Once upon a time, stories opened with a section of what I’ll call setup. In the first few pages, or at least few paragraphs, the author introduced the reader to the main character and the storyworld. Then, the real story would begin.
This formula has gone the way of fairy tales. The society we live in today is one of instant gratification. Almost unanimously, readers expect to be hurled into the action of the story. Action is king when it comes to starting a story that grabs the reader’s attention.
Even more than just action, the opening of a story must deliver something unique or at least a different spin. It was a dark and stormy night, will get you nowhere with today’s reader.
So how do we deliver an effective opening without leaving the reader with nagging questions? These guidelines will help you craft a compelling first page and propel your reader into the midst of the action.
- Give the reader enough of the setting to anchor the storyworld.
- Introduce the main character through the action, dialogue and internal thoughts. This is critical because it’s when the reader begins to sympathize with the character.
- Hint at what is at stake in the story to come.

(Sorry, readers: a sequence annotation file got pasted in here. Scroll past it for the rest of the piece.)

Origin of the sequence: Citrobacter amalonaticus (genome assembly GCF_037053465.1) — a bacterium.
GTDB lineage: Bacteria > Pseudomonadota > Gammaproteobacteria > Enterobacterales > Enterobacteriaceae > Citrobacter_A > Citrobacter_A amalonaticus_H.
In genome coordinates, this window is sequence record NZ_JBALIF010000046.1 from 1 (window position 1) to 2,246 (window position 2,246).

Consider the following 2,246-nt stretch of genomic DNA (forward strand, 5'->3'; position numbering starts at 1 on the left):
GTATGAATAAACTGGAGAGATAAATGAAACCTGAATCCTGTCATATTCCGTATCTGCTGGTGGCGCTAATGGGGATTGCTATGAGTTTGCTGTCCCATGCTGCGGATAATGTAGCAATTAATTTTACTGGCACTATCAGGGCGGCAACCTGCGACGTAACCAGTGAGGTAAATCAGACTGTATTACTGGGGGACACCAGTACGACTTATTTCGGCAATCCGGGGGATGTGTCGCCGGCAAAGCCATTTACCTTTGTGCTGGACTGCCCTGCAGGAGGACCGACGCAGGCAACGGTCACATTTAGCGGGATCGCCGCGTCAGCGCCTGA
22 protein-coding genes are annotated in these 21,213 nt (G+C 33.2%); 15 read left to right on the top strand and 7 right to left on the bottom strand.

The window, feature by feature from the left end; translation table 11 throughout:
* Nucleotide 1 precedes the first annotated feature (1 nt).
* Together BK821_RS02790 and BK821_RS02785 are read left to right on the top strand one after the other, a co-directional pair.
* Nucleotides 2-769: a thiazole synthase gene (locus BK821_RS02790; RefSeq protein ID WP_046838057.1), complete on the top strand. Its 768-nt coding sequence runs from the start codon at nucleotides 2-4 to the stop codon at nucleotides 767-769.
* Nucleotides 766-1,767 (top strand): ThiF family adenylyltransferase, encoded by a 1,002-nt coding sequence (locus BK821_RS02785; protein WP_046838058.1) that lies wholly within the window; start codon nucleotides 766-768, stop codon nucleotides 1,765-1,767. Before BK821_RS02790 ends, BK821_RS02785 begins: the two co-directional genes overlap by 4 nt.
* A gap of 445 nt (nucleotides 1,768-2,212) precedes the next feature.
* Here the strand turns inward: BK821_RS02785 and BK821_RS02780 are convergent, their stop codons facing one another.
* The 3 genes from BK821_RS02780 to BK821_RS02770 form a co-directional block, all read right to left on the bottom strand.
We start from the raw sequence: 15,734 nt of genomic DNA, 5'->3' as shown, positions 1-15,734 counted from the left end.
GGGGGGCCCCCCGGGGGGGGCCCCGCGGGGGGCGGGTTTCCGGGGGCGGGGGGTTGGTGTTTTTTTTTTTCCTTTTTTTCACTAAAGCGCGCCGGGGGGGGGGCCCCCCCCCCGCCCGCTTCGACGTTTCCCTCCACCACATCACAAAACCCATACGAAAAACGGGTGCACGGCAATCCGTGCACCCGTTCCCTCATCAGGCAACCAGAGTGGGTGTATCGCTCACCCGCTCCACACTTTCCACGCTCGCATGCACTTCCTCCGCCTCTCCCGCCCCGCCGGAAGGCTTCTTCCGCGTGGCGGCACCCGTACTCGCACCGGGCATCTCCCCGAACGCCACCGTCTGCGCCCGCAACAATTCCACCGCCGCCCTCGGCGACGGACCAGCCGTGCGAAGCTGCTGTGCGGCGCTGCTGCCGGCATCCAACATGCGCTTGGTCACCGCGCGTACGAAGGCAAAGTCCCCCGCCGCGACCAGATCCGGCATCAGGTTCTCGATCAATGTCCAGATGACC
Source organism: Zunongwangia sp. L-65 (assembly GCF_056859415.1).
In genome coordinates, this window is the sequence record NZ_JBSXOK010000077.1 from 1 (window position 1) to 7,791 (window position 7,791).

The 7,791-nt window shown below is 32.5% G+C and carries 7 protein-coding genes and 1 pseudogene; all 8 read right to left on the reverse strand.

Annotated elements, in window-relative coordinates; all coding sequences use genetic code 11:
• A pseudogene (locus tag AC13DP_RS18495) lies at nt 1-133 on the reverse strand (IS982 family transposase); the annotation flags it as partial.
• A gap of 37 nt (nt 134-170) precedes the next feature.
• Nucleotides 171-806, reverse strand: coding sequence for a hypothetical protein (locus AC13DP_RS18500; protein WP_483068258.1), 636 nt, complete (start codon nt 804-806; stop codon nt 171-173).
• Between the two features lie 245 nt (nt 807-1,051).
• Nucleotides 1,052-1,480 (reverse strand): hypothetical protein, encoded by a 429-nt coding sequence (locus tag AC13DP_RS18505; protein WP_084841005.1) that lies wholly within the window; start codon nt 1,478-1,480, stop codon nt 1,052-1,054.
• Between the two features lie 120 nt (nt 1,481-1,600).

When deciding how to open your story, be sure take genre into account. A Suspense book will generally start on the run, while a Romance needs to have a meeting between the hero and heroine. In a Mystery, the opening is . . . well, mysterious and in Fantasy/Science Fiction, more time is spent on the storyworld. The best way to determine the norm for a genre is to study books currently on the market. Here are some I like.
The way I see it, life is a jelly donut. You don’t really know what it’s about until you bite into it. And then, just when you decide it’s good, you drop a big glob of jelly on your best T-shirt.
Ten Big Ones
By Janet Evanovich
I’d been waiting for the vampire for years when he walked into the bar.
Dead Until Dark
By Charlaine Harris
Keryn Wills was in the shower when she figured out how to kill Josh Trenton.
By Randall Ingermanson
I’ve given you three of my favorite openings. Now it’s your time to share. What are some openings that have reached out and grabbed you?